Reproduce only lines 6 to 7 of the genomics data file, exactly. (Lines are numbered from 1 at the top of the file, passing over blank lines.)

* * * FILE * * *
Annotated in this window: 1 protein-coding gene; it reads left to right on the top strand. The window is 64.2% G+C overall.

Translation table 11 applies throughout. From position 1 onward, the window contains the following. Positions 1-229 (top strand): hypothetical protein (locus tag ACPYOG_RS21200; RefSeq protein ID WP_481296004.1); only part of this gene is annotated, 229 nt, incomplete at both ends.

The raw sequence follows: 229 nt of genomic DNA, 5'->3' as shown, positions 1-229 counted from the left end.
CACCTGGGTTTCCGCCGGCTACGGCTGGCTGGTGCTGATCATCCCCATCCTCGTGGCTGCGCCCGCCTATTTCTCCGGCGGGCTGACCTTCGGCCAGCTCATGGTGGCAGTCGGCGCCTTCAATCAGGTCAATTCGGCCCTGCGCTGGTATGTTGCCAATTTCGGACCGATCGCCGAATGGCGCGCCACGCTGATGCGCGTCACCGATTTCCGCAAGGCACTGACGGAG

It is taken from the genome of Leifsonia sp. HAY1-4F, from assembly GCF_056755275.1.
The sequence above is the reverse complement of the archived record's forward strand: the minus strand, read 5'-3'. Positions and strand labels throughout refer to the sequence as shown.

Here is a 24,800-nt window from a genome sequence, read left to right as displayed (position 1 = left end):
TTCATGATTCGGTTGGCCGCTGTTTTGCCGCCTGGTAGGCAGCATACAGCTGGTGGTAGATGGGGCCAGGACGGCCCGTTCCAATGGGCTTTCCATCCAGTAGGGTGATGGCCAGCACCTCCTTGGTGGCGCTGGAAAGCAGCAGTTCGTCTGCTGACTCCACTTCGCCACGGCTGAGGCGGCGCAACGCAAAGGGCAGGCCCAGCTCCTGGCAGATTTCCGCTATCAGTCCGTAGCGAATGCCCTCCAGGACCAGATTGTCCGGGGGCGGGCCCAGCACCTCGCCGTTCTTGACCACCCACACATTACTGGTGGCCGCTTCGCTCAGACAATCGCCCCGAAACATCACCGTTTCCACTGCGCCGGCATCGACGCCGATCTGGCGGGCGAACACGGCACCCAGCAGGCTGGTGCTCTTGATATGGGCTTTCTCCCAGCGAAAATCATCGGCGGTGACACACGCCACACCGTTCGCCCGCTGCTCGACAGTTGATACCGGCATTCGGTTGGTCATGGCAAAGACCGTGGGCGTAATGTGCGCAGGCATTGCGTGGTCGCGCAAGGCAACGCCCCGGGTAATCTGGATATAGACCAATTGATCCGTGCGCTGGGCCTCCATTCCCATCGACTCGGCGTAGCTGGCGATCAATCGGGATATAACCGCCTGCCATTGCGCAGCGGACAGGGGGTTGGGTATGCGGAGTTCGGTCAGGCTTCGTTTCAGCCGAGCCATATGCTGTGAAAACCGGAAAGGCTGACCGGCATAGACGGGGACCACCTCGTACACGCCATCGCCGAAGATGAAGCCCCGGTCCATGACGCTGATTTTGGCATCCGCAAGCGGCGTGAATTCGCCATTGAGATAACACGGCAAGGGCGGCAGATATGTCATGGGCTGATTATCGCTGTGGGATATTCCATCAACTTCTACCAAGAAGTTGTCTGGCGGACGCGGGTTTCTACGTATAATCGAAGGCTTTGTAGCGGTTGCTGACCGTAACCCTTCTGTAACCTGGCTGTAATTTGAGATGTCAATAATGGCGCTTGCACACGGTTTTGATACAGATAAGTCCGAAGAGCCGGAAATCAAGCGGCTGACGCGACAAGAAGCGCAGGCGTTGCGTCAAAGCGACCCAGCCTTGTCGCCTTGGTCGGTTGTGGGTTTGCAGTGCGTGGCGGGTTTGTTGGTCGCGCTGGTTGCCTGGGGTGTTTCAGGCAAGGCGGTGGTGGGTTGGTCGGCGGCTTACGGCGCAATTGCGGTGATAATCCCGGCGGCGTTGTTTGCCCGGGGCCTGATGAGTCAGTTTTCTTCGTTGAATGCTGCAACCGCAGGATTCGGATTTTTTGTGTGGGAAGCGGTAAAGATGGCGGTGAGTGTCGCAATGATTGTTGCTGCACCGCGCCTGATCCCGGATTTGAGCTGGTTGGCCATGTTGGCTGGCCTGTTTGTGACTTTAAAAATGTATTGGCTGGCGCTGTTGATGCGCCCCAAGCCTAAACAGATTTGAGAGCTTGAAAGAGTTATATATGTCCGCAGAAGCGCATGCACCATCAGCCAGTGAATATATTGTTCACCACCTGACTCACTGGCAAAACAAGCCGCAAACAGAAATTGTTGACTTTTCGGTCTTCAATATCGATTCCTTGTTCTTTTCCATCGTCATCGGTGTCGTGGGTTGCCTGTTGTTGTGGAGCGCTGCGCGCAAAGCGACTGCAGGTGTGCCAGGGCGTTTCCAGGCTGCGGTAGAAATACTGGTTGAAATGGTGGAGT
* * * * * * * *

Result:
The sequence above is the reverse complement of the archived record's forward strand: the minus strand, read 5'-3'. Positions and strand labels throughout refer to the sequence as shown.

Here is a 24,800-nt window from a genome sequence, read left to right as displayed (position 1 = left end):